By Anna Valmero
MAKATI CITY, Philippines -- Issues concerning the housing project of the Department of Science and Technology (DOST) agency Industrial Technology Development Institute (ITDI) remained unsettled and continued to divide ITDI employees after two meetings held Thursday.
The housing project involves six parcels of land in barangay Molino in Bacoor, Cavite.
The land, which has a total area of 244,456 square meters, was used as an agricultural research site by the ITDI, formerly known as the National Institute of Science and Technology (NIST).
When ITDI was reorganized in 1987, its agricultural research functions were transferred to University of the Philippines Los Baños.
In 1992, a resolution was passed to use the land as housing project for ITDI employees, which was made legal by the issuance of Executive Order 137 signed by President Gloria-Macapagal Arroyo in October 2002.
“The main issues are summed up in two words: affordability and transparency,” said Natividad Villostas, senior science research specialist of material science division at ITDI.
After years of discussion with the Molino Task Force, Villostas said the body handling the project failed to ensure that ITDI employees could avail of the housing project.
She said the project lot allocation is questionable and the pricing for house and lots were beyond the capacity of over 80 percent of the ITDI employees.
Meanwhile, senior science research specialist and co-chair of Molino Task Force Elvira Viros insisted that the task force has done its job to set and keep the project in motion.
During a general meeting Thursday, Viros presented the history of the project and stressed they have been transparent.
She said the task force has been reporting the progress of the project by holding general assemblies and posting documents in bulletin boards across the DOST campus in Taguig.
Villostas, however, denied that the Molino Task Force has been transparent, citing several observations.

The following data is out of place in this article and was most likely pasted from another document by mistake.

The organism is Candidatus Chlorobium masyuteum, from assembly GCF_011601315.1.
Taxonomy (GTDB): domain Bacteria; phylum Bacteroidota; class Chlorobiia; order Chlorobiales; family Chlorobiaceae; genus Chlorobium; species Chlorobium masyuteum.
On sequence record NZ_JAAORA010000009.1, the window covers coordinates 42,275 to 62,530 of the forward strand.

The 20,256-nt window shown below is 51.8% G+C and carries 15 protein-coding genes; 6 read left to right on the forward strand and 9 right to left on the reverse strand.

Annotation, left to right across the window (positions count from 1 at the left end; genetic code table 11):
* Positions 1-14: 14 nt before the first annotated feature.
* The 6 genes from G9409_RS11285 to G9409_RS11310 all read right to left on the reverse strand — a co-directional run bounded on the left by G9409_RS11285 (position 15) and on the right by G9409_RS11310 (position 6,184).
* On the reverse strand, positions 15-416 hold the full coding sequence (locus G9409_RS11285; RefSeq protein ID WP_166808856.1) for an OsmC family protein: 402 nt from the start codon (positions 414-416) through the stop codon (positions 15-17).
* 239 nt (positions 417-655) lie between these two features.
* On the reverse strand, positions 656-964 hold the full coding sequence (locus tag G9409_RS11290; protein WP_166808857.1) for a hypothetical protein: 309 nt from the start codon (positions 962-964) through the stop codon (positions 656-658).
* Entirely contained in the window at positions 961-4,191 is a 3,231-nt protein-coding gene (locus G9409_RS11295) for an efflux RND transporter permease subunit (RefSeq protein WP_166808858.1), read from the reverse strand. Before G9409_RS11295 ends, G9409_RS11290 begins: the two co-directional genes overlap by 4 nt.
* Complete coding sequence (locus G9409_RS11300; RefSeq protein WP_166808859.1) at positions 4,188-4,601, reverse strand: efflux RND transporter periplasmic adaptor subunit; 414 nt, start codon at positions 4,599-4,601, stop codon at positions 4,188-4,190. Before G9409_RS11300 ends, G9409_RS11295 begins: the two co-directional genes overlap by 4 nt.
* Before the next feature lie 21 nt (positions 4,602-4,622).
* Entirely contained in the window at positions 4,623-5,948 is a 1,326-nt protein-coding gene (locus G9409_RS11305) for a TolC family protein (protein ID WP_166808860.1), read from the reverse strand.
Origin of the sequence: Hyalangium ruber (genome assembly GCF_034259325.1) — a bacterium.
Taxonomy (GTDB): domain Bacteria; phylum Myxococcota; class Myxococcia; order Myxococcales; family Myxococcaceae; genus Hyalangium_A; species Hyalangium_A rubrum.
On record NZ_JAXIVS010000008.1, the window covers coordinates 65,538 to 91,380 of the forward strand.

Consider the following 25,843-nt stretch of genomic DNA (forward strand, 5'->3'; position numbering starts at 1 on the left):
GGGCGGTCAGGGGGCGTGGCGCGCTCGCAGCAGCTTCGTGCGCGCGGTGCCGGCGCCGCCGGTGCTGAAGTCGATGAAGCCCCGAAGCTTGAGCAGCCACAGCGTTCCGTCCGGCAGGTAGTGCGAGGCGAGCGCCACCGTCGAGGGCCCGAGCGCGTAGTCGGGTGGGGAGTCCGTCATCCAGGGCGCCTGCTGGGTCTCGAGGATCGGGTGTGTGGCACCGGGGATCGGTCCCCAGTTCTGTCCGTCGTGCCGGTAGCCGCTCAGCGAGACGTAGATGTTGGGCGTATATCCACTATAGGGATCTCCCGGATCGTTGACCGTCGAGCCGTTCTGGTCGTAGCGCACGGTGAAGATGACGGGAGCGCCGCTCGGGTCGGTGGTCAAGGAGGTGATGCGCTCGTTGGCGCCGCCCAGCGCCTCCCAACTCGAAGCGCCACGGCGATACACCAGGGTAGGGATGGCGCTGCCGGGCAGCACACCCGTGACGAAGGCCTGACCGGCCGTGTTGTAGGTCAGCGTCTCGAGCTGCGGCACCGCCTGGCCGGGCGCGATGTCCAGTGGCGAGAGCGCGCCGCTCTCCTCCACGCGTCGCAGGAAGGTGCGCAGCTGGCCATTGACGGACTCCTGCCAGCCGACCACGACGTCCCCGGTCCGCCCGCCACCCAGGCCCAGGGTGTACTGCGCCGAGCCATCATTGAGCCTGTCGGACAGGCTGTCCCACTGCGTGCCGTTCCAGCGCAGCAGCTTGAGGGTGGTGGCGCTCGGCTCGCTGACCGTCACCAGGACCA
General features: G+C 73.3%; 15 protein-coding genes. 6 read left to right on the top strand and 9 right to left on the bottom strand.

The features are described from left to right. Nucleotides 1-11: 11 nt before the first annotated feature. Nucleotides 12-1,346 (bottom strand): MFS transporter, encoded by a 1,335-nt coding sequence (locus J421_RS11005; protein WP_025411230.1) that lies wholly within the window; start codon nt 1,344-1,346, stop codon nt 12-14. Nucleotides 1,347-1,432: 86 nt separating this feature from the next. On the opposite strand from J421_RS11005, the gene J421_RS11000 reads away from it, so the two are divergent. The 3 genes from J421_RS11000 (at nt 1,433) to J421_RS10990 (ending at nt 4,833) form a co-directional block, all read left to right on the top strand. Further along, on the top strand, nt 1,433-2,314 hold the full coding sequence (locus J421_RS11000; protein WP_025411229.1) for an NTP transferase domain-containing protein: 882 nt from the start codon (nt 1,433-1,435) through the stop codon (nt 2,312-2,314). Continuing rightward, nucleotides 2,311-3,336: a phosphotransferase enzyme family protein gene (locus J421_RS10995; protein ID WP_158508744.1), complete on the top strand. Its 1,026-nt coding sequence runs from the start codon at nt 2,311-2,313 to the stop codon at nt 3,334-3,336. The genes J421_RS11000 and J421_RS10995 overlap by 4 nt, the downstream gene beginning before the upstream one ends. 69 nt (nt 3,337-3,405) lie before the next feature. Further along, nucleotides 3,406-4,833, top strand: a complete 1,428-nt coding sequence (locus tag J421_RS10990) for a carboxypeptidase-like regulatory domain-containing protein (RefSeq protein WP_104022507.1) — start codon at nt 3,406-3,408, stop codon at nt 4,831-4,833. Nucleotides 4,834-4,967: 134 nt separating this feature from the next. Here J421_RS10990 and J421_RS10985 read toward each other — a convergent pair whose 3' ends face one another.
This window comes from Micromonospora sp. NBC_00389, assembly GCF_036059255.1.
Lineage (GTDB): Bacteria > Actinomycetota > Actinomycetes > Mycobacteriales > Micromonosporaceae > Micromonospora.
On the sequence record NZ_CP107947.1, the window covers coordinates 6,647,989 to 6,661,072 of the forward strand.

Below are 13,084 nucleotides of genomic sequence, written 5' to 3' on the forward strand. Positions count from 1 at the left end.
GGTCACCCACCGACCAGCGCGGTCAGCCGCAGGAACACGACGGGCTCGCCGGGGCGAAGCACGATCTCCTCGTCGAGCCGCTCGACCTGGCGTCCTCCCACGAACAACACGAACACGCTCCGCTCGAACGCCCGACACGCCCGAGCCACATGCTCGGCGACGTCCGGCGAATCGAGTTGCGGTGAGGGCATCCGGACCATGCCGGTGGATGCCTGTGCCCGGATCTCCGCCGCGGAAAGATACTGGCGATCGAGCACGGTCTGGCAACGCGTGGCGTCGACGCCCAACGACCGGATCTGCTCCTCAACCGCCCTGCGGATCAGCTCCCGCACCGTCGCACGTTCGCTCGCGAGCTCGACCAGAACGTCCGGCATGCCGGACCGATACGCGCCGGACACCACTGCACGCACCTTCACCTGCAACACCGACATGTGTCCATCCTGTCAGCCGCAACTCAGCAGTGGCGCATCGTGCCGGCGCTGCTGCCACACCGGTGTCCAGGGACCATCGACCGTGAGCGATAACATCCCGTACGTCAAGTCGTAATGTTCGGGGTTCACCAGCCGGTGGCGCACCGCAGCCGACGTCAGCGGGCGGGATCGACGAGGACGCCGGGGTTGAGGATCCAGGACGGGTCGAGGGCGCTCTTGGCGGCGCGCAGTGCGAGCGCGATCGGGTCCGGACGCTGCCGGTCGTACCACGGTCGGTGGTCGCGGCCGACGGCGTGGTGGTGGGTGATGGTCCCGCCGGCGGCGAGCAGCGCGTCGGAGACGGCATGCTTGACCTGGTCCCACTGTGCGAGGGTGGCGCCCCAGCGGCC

She said the Implementing Rules and Regulations (IRR) of the project were written without consultation with the ITDI employees and was only presented to them generally and was even amended allegedly without the employees’ knowledge.
Viros, for her part, stressed that in 2004, the task force released and circulated to division heads the amendments, which were discussed in an executive committee meeting and published on the monthly paper “ITDI Miscellaneous.”
During Thursday’s meeting, Mylene Rivera, director of Housing and Urban Development Coordinating Council (HUDCC), pointed out that the HUDCC could not intervene “since the problem is internal and must be fixed by the ITDI management.”
In a core group meeting held after Thursday’s general meeting, Rivera suggested to let phase 1 of development continue since there are target dates of completion for the project.
She also urged the body to start working on site 2 of the housing project so it can be developed simultaneously with site 1 next year.
Rivera assigned the Molino Task Force to conduct another survey of ITDI employees and find out how much they are willing to pay for the housing program if they are interested to purchase a property.
She added the task force can revisit the land size allocation and the offer a “cost-competitive” choice of the ITDI employees.
Based on the IRR of the housing project, phase one includes development of 131,193 square meters of the total area.
Moldex was tapped as developer of the project phase one, which Villostas pointed out has pending cases.
ITDI director Nuna Almanzor was not present during both meetings.